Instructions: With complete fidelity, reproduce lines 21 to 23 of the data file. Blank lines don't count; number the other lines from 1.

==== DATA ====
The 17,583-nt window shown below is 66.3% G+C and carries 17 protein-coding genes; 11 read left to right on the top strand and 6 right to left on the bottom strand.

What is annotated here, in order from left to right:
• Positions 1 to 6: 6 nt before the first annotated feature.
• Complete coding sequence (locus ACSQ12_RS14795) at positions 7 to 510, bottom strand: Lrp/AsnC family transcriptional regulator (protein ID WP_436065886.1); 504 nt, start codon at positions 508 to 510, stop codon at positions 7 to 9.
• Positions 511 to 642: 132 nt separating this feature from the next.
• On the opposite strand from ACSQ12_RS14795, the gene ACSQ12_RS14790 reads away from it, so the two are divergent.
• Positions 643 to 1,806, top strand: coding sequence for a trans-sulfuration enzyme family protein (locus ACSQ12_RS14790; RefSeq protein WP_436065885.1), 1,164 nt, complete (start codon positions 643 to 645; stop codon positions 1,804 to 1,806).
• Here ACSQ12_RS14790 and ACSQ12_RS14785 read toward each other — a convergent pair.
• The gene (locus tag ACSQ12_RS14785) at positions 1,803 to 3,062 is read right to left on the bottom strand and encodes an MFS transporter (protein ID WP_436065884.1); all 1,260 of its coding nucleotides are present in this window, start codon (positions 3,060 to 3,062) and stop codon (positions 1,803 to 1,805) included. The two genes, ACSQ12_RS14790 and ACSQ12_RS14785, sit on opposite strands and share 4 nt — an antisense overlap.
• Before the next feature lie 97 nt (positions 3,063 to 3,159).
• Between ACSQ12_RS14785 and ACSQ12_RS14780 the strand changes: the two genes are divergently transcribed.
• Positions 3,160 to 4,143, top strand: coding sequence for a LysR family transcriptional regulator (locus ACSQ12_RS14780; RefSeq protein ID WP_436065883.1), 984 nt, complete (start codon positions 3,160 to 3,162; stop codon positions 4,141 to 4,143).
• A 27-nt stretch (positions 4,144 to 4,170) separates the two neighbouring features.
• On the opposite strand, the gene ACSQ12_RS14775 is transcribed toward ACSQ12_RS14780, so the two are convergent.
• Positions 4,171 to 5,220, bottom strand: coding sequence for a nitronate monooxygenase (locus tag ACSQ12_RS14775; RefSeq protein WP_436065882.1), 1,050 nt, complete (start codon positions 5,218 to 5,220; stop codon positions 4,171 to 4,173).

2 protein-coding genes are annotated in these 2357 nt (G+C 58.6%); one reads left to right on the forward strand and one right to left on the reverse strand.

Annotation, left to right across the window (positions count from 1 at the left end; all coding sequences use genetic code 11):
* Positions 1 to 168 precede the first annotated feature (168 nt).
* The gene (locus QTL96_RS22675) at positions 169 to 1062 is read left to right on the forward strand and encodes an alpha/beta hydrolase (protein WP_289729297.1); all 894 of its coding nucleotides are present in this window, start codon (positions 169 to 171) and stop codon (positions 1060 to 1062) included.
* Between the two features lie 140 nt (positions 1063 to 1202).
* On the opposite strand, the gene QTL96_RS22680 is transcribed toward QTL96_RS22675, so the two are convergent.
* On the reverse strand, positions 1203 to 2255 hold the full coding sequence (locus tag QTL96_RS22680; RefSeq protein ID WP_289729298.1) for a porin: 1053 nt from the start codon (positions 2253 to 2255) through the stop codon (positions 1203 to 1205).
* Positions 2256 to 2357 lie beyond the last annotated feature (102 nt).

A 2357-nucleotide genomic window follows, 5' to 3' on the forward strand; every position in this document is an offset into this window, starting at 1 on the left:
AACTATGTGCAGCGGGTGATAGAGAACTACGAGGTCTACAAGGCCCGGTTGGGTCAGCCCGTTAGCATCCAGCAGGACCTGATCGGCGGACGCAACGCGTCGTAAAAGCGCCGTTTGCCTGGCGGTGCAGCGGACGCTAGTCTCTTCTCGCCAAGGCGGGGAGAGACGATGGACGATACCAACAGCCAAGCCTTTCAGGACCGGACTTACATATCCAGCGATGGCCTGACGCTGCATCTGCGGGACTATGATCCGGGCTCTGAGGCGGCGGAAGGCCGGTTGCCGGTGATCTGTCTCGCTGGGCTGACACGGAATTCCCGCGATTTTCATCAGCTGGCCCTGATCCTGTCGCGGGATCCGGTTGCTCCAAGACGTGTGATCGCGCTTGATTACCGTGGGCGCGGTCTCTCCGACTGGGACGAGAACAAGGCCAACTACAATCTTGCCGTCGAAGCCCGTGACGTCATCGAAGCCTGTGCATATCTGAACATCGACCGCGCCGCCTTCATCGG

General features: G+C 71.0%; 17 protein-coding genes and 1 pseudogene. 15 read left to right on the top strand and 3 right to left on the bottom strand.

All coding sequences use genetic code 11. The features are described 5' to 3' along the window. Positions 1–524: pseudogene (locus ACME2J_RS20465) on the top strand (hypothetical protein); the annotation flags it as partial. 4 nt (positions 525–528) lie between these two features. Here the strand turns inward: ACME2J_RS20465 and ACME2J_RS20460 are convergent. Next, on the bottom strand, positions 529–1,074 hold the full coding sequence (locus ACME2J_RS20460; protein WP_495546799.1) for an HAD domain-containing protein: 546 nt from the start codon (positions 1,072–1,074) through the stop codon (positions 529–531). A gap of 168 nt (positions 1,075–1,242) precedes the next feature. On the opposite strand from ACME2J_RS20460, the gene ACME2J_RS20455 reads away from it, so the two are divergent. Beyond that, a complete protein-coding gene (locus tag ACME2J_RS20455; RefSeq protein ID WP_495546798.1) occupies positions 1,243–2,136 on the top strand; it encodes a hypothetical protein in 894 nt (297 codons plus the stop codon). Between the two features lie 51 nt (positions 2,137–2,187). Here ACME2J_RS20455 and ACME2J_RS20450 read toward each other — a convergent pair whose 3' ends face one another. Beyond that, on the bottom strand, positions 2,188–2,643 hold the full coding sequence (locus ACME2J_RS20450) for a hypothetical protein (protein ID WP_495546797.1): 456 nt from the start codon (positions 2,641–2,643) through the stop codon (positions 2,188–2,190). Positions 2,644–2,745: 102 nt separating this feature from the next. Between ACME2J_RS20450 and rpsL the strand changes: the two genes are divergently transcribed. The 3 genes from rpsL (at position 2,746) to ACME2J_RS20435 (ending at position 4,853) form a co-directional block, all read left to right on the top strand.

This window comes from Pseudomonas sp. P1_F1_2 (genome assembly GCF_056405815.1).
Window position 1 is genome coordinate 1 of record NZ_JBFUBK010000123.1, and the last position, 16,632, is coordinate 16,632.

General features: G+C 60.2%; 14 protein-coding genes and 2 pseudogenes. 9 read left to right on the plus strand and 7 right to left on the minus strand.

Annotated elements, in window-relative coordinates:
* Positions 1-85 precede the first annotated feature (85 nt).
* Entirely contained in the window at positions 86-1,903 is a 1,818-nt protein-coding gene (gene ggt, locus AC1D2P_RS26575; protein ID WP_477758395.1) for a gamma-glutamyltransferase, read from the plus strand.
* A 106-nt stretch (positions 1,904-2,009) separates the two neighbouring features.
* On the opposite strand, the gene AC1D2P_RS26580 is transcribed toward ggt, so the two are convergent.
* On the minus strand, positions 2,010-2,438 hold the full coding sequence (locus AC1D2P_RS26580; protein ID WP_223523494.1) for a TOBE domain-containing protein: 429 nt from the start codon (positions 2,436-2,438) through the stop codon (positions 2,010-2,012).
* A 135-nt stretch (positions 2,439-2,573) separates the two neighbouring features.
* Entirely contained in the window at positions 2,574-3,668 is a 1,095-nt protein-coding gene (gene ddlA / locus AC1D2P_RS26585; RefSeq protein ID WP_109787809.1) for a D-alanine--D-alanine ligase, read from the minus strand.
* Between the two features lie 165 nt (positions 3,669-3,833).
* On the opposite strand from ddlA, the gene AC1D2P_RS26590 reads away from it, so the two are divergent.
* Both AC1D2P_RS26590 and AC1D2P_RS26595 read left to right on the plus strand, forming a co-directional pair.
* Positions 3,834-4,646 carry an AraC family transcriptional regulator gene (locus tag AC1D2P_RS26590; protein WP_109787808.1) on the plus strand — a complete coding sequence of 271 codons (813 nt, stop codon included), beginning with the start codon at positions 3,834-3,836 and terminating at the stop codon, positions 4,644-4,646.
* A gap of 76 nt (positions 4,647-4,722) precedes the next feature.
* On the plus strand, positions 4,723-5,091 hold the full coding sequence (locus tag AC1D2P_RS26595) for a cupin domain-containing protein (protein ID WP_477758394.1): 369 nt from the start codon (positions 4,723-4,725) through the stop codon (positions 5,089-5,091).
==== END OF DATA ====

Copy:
* On the opposite strand, the gene QTL96_RS22680 is transcribed toward QTL96_RS22675, so the two are convergent.
* On the reverse strand, positions 1203 to 2255 hold the full coding sequence (locus tag QTL96_RS22680; RefSeq protein ID WP_289729298.1) for a porin: 1053 nt from the start codon (positions 2253 to 2255) through the stop codon (positions 1203 to 1205).
* Positions 2256 to 2357 lie beyond the last annotated feature (102 nt).